'Derwent at New Norfolk', 1878 (ALMFSA, SLT)
The Derwent Valley's first settlers arrived soon after Europeans colonised Tasmania in 1803, but the main town of New Norfolk was not established until the evacuation of Norfolk Island in 1807–08. The district was originally called The Hills, but the settlers adopted the name 'New' Norfolk. The town and district have a rich history.
One Norfolk Island evacuee was Betty King, whose headstone in the Back River churchyard claims she was the first white woman to set foot in Australia. Convict Denis McCarty became the district's first police constable and in 1818 built the colony's first arterial road, between Hobart and New Norfolk. The original St Matthew's Anglican Church (1825) claims to be Tasmania's oldest church, and St Paul's Uniting Church (1835) is the oldest former Methodist church still in use in Australia.
There were attempts to make New Norfolk the colonial capital until the idea was vetoed in 1826. A convict hospital was established in 1827, its main building being Willow Court. It developed into the Royal Derwent Hospital, Tasmania's main centre for treating the mentally handicapped. Hops were established at New Norfolk in 1846 and became one of the Derwent Valley's most important industries. The Bush Inn (1825) is reputedly the oldest continually licensed hotel in Australia. In 1864 Australia's recreational fishery began when the first salmon were reared at the Salmon Ponds. The railway reached New Norfolk in 1887 and Glenora the following year. Telecommunications history was made in 1888 when Australia's first trunk line call was connected from Hobart to the Bush Inn Hotel.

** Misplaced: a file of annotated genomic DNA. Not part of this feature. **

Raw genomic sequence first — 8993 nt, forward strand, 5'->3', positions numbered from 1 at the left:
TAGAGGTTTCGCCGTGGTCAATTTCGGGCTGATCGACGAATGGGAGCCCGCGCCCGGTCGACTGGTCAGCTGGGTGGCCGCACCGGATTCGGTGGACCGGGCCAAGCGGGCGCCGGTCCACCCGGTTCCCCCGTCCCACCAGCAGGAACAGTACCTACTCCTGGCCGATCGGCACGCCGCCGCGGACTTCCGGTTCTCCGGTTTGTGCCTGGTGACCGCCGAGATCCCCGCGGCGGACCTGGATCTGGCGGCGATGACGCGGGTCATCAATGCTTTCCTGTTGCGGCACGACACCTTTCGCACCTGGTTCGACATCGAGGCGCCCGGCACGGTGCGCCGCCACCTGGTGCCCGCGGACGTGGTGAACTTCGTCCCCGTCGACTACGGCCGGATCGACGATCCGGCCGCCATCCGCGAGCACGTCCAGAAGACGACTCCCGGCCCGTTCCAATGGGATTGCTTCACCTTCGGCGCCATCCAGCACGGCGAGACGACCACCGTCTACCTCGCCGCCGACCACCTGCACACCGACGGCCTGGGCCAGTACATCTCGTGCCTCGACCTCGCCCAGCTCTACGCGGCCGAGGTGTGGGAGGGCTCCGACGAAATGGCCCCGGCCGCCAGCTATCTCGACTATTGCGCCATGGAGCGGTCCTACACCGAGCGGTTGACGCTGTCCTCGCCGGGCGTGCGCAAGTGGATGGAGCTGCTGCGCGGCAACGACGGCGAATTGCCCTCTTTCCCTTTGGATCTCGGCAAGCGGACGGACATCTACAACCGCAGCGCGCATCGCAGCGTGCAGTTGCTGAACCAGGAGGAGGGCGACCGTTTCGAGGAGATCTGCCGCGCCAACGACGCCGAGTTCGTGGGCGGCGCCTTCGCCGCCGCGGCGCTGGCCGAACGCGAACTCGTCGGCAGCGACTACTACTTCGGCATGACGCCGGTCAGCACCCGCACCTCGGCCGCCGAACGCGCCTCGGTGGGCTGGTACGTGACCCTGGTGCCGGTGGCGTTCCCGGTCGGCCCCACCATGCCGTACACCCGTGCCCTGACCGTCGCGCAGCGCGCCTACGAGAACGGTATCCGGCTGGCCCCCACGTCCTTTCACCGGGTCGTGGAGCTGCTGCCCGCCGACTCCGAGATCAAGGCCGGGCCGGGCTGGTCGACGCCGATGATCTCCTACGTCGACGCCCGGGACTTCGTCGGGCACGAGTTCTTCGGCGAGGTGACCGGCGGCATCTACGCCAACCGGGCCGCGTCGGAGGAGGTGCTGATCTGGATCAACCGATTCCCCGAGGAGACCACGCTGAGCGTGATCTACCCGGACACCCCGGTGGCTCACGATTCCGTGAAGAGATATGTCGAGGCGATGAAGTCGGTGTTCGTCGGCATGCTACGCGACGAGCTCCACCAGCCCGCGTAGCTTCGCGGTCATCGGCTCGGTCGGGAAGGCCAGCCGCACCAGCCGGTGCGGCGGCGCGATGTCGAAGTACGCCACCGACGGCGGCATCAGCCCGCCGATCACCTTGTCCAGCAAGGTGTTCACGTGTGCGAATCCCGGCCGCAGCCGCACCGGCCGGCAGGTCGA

New Norfolk grew at a rapid rate in the twentieth century. Rich in soil and timber, the district's agricultural wealth was more easily exploited with the arrival of the railway, river steamers and hydro-electricity. The Pioneer Woodware Company established a peg-making industry at New Norfolk in 1926, and from 1941 Australian-made newsprint was produced at Boyer. Australian Newsprint Mills led the Derwent Valley into its most prosperous era, almost doubling New Norfolk's population. Boyer continues to supply the largest share of Australia's newsprint needs.
The end of hydro-electric dam construction and the closure of the Royal Derwent Hospital tested the Derwent Valley, but the first years of the twenty-first century saw the arrival of mainland investors, the redevelopment of the former hospital site and recognition of the region's tourism potential.
Further reading: D Bester (ed), The Derwent Valley, New Norfolk, 2001; J Cowburn & R Cox, New Norfolk's history and achievements, Series III, New Norfolk, .